World-Class VIU Research Vehicle Will Monitor Air Quality in Nanaimo this Winter

Larissa Richards and Dr. Nick Davey reading the data inside their new research vehicle, known fondly as the Mass Specmobile.

November 19, 2018 - 8:15am

Researchers with Vancouver Island University’s (VIU’s) Applied Environmental Research Laboratories (AERL), in co-operation with community partners are conducting a Regional Air Quality Mapping Pilot Project in the Central Island region.

The Mobile Mass Spectrometry Lab, a.k.a. the Mass Specmobile, is the only one of its kind in Canada.  The high-tech innovations onboard allow researchers to continuously measure trace-level contaminants from a moving vehicle. The molecular-level information allows them to map out the geographical distribution of atmospheric components that have an impact on regional air quality, including volatile organic compounds, particulate matter, and greenhouse gases.

“Across BC, there’s a very good network of air-quality monitoring stations at fixed locations that are operated by the provincial government,” explains Nick Davey, a researcher involved with the project who grew up in Nanaimo. “With our mobile lab, we can fill in the gaps between those stationary sites and provide value-added information about the relative levels of specific molecules using our mobilized mass spectrometer. This is the first time anything like this has been done in the country.”

The mobile lab and its team hit the road for the first time this summer monitoring air quality in the Alberni Valley and the Nanaimo region over a five-week period in July and August. “Our summer sampling focused on volatile organic compounds that can be associated with odours.”

Sampling in the Nanaimo region this winter will focus on distribution of fine particulate matter and its association with volatile organic compounds.

“This project is an excellent example of research in the public interest,” says Dr. Erik Krogh, co-director of the AERL.  “Our motivation is to develop new techniques for monitoring air quality and to generate high-quality data that can be used by the communities that we serve.”

Contributions to this pilot project from the Regional District and City of Nanaimo have been matched two-fold by VIU’s Regional Initiatives Fund, which enables students to participate in meaningful, community-based, applied research.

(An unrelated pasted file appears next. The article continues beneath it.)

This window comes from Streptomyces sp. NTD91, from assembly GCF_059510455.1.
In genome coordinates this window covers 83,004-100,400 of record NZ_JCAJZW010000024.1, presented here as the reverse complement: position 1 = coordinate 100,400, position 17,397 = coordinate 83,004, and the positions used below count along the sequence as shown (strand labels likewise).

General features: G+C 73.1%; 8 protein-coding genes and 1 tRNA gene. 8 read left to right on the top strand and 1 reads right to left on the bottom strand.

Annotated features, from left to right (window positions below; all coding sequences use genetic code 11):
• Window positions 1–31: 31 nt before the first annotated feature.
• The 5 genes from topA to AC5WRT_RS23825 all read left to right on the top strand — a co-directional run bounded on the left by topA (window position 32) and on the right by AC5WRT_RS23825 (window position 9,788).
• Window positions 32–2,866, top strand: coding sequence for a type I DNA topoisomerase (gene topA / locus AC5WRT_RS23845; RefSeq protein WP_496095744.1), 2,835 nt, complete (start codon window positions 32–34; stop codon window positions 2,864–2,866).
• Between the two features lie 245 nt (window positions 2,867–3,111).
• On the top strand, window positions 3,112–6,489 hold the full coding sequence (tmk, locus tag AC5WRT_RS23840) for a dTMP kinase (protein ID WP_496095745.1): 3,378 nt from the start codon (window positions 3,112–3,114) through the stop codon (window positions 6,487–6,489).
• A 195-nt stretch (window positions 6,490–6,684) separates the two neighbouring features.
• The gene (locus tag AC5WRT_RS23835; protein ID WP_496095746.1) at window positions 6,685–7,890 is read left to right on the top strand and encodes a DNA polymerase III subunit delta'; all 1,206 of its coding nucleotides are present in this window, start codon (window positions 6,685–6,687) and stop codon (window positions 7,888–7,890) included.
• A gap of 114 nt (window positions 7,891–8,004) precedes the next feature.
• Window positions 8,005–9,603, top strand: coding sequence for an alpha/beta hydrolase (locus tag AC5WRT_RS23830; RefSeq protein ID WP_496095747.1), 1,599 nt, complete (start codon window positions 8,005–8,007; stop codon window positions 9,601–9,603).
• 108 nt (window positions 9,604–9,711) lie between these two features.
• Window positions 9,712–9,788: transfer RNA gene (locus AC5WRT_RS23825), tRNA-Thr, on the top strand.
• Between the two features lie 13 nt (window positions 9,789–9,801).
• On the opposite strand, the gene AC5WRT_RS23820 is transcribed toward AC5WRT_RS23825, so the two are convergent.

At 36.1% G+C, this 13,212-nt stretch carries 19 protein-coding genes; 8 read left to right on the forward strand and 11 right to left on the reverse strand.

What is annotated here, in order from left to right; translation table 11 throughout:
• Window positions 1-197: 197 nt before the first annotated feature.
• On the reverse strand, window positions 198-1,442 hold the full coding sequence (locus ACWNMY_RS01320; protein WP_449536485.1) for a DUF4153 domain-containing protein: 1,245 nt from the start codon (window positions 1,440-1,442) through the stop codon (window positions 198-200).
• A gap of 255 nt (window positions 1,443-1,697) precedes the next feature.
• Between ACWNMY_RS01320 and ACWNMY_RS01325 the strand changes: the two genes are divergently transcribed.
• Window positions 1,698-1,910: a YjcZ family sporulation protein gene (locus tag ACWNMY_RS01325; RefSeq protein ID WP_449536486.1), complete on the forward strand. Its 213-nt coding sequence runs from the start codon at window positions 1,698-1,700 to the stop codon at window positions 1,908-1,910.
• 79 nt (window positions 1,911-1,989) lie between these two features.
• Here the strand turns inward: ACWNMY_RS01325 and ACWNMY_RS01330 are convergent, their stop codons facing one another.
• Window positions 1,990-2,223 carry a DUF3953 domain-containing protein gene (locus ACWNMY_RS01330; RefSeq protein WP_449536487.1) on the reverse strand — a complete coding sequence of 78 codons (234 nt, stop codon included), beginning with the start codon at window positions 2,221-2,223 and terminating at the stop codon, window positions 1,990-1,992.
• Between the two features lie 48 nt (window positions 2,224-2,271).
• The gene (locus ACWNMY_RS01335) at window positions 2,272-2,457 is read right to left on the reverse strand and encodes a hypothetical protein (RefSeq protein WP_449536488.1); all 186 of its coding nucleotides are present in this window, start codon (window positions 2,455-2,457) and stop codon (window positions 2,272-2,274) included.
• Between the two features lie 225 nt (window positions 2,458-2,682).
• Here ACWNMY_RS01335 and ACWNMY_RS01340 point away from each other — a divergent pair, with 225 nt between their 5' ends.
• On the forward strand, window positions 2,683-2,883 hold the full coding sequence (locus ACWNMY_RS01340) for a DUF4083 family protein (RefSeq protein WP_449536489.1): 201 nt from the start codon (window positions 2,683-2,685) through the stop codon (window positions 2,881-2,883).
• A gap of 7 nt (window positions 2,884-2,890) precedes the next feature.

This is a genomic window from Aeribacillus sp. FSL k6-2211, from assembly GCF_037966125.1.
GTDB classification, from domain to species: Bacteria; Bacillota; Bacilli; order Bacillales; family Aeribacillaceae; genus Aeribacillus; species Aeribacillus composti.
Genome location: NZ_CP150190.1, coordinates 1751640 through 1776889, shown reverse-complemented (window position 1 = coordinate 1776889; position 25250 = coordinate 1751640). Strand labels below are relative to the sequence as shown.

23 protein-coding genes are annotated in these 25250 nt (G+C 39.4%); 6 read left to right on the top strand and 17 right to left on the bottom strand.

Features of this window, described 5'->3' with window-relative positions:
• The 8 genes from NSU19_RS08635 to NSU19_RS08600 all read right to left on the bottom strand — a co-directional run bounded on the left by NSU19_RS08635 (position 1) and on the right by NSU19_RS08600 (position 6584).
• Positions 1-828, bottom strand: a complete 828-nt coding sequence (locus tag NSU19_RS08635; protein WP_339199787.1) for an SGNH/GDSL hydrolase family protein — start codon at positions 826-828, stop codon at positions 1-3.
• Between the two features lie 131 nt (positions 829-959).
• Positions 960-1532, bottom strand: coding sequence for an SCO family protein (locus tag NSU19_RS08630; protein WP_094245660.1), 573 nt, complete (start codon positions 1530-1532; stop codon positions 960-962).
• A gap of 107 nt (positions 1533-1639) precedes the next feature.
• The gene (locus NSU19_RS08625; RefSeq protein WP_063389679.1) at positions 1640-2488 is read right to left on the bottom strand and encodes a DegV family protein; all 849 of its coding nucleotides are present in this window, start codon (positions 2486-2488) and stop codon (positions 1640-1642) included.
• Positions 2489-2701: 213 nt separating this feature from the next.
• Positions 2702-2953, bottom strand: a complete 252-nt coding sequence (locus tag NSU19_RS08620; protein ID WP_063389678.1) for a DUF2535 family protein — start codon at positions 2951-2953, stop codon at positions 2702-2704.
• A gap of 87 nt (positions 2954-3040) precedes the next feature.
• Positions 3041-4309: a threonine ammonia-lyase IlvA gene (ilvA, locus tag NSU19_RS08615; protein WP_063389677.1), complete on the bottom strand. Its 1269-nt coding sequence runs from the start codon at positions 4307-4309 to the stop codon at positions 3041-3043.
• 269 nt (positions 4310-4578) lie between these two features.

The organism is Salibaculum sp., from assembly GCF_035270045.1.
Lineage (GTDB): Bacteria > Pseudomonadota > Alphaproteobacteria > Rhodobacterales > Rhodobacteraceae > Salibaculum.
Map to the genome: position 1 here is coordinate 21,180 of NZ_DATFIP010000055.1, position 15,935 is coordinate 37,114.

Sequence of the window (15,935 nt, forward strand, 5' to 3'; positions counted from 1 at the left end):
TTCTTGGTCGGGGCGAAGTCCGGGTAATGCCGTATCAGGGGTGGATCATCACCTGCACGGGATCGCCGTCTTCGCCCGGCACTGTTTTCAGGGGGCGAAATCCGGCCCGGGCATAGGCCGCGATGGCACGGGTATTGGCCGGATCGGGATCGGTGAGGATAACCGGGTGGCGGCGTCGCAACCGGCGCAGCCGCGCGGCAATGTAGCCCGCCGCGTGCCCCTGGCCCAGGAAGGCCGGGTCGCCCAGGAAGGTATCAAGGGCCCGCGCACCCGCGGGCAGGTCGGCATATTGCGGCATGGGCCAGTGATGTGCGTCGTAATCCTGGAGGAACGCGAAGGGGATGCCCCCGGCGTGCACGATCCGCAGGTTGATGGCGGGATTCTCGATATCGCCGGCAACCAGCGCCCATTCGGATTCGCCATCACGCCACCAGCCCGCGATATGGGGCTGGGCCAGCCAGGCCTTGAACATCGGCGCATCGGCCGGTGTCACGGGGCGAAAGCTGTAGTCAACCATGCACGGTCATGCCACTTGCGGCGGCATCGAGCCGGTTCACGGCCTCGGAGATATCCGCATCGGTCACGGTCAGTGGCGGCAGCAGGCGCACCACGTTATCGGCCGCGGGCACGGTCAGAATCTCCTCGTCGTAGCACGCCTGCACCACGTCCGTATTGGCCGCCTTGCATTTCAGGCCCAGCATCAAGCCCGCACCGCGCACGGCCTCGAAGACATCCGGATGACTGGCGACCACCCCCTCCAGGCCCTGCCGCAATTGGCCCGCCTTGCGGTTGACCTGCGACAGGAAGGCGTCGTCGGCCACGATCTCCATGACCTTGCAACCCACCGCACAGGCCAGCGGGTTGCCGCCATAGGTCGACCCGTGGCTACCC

“This project will provide information that will be a useful comparison to a study completed ten years ago that examined the distribution of wood smoke that is known to affect people’s health,” Krogh says.

In addition, this project includes collaborations with staff at the BC Ministry of Environment and the Vancouver Island Health Authority.

“Poor air quality is a leading cause of illness from environmental exposures and current air quality monitoring is limited to a few well-researched pollutants. This provides us with excellent information on general air quality and would be improved by more specific information on other pollutants,” said Dr. Paul Hasselback, Medical Health Officer with Island Health.  “The mobile monitoring laboratory can look both at spatial distribution and a suite or other pollutants, which will better inform how air quality can improve.”

Results from the pilot project will be shared with the community in 2019.

Davey says if people see the AERL van in their neighborhood and want to know more, they are welcome to talk to us. “We’re happy to explain what we are up to when we’re out sampling. The technology onboard is pretty cool”.

The Mobile Mass Spectrometry Lab and its equipment were developed at VIU by Krogh and Dr. Chris Gill, co-directors of the AERL thanks to a $1-million investment from the Canada Foundation for Innovation and the BC Knowledge Development Fund. For more details about the project or the technology, email



 Annette Lucas, Communications Officer, Vancouver Island University

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Tags: AERL | Chemistry | Research